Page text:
Microsoft sort of relaunched Xbox One this week, and no one's noticed

Everyone knew how it was going to go. Halo 5, Rise of the Tomb Raider, Forza 6, Gears of War 4. Those headliners, excellent as they undoubtedly are, had been built up so much - by Microsoft in particular - that it’s really no wonder why Sony’s nostalgia triple-header has been capturing headlines. Surprise is everything - I love pizza more than is (literally) healthy, but I don’t whoop excited spittle into the delivery man’s face when he arrives to hand over the pie I’d ordered half an hour before. I solemnly take it, and I eat it in my special pizza robes, just like every Tuesday.

Knowing what was coming hurt the E3 Xbox conference a little, not least because it acted as some sort of psychic shadow over what was truly new. Ignoring the intriguing Recore and a raft of new ID@Xbox fare, the majority of true surprises focused around Microsoft’s console itself. So many, in fact, that it reads more like the feature list of a new console than one old enough to be legitimately sworn at for crying about cereal in supermarkets:

Early Access games. Backwards compatibility. Mod support. A new controller (and an update to the old model). PC cross-play. A new UI (which wasn’t even mentioned at the show itself). This is a machine now doing things that no one else is doing or has done; actively and visibly responding to customer feedback; welding elements of what’s made the PC market explode to the safe space of the console.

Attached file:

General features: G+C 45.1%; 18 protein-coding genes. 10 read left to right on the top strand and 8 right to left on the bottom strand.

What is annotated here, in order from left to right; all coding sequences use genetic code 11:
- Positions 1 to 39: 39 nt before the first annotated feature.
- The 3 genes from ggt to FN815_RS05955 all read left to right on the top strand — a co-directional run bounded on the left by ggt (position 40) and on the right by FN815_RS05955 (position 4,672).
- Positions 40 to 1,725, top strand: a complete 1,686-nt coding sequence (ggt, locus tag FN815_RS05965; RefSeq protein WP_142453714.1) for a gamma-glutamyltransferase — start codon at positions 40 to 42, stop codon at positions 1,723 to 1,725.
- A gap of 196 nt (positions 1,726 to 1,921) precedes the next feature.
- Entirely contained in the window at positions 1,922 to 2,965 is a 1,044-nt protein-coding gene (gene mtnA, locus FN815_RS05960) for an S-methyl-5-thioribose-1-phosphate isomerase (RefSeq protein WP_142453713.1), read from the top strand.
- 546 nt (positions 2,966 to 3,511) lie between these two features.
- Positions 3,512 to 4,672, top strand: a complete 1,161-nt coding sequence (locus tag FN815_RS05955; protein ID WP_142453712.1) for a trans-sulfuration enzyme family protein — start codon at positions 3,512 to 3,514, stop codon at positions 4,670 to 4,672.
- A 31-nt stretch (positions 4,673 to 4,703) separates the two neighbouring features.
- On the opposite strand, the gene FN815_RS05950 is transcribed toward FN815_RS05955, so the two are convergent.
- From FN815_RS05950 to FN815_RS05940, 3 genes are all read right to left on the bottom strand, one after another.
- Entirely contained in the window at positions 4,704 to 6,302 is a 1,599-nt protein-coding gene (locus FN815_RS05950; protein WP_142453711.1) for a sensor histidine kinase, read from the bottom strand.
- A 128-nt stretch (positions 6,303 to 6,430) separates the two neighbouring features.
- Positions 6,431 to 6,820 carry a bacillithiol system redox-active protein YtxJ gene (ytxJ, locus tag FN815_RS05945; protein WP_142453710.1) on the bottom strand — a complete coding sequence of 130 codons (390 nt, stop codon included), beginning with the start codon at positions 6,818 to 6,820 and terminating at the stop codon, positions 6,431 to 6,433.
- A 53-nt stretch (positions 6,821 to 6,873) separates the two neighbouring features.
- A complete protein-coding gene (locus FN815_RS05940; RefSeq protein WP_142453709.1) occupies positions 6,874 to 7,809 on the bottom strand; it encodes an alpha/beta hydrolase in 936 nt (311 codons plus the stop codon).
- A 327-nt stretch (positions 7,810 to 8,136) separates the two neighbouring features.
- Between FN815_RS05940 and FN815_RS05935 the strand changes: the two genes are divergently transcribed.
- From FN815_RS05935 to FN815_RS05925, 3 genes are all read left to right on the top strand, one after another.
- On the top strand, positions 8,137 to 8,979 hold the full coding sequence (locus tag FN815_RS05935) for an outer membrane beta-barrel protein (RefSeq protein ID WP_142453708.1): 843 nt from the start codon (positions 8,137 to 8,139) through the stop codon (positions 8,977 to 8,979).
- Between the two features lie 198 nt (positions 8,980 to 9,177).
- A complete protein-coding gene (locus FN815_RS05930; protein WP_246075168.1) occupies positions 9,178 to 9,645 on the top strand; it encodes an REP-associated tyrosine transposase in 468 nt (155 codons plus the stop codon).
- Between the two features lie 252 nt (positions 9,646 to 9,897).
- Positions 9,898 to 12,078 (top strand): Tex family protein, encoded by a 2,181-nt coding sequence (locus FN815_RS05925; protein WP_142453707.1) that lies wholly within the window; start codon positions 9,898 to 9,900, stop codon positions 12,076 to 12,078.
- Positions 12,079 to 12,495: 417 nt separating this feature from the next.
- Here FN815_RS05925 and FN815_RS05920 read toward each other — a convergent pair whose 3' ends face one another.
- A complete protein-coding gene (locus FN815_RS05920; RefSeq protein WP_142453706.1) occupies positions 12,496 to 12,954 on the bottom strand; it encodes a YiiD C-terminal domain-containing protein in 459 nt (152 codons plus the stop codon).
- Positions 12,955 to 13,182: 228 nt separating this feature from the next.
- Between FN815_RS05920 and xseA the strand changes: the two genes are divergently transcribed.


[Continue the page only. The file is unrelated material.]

By the end of this year, barring the actual casing, Xbox One will be so unrecognisable from the enfant terrible introduced by Don Mattrick that it’s actually easier for me to believe that that original press conference was some cruel joke by a man who knew he’d be blasting off to Zynga’s cloud-base office space soon than it was a serious pitch to consumers.

In part, this comes down to the simple march of technology. Our controllers are mini-computers these days, so it’s not too much of a stretch to understand how some internal processes can be swapped, added or modified - you could make the point that anyone could do this stuff. It’s also easy to say that this is simple pandering, an attempt to claw back an audience that’s either “swapped sides” or refused to upgrade so far.

But to do either is to be uncharitable to the point of ignorance. How many times do you see a company say “you know what? We were wrong”, change everything, and then build a website designed specifically for you to tell them they’re still wrong about some things, so they can keep changing? Konami has spent the last few months tacitly denying that an entire man exists to save their blushes - this is the kind of headstrong industry we’re faced with.

Aside from backwards compatibility, which probably got a louder cheer than anything else at Microsoft’s conference, these are unsexy, quiet changes, but ones which make a huge difference - not least to Microsoft itself. For years, it’s sought for a way to beat its competitors to the indie game punch by introducing the much-maligned ID@Xbox parity clause. In Xbox Preview (and its enforced free trials) it’s just found a far better way to do it - and one that helps customers in the process. In building in Windows 10 connectivity, it’s just made good on the console’s “All-in-One” philosophy in a more meaningful way than using it as a sort of set-top box bodyguard.

It’s the console we had, but better - which is more or less the definition of a new console by this point. Except it’s cheaper, so I don’t even know what to think anymore.

Joe Skrebels
Joe first fell in love with games when a copy of The Lion King on SNES became his stepfather in 1994. When the cartridge left his mother in 2001, he turned to his priest - a limited edition crystal Xbox - for guidance. And now he's here.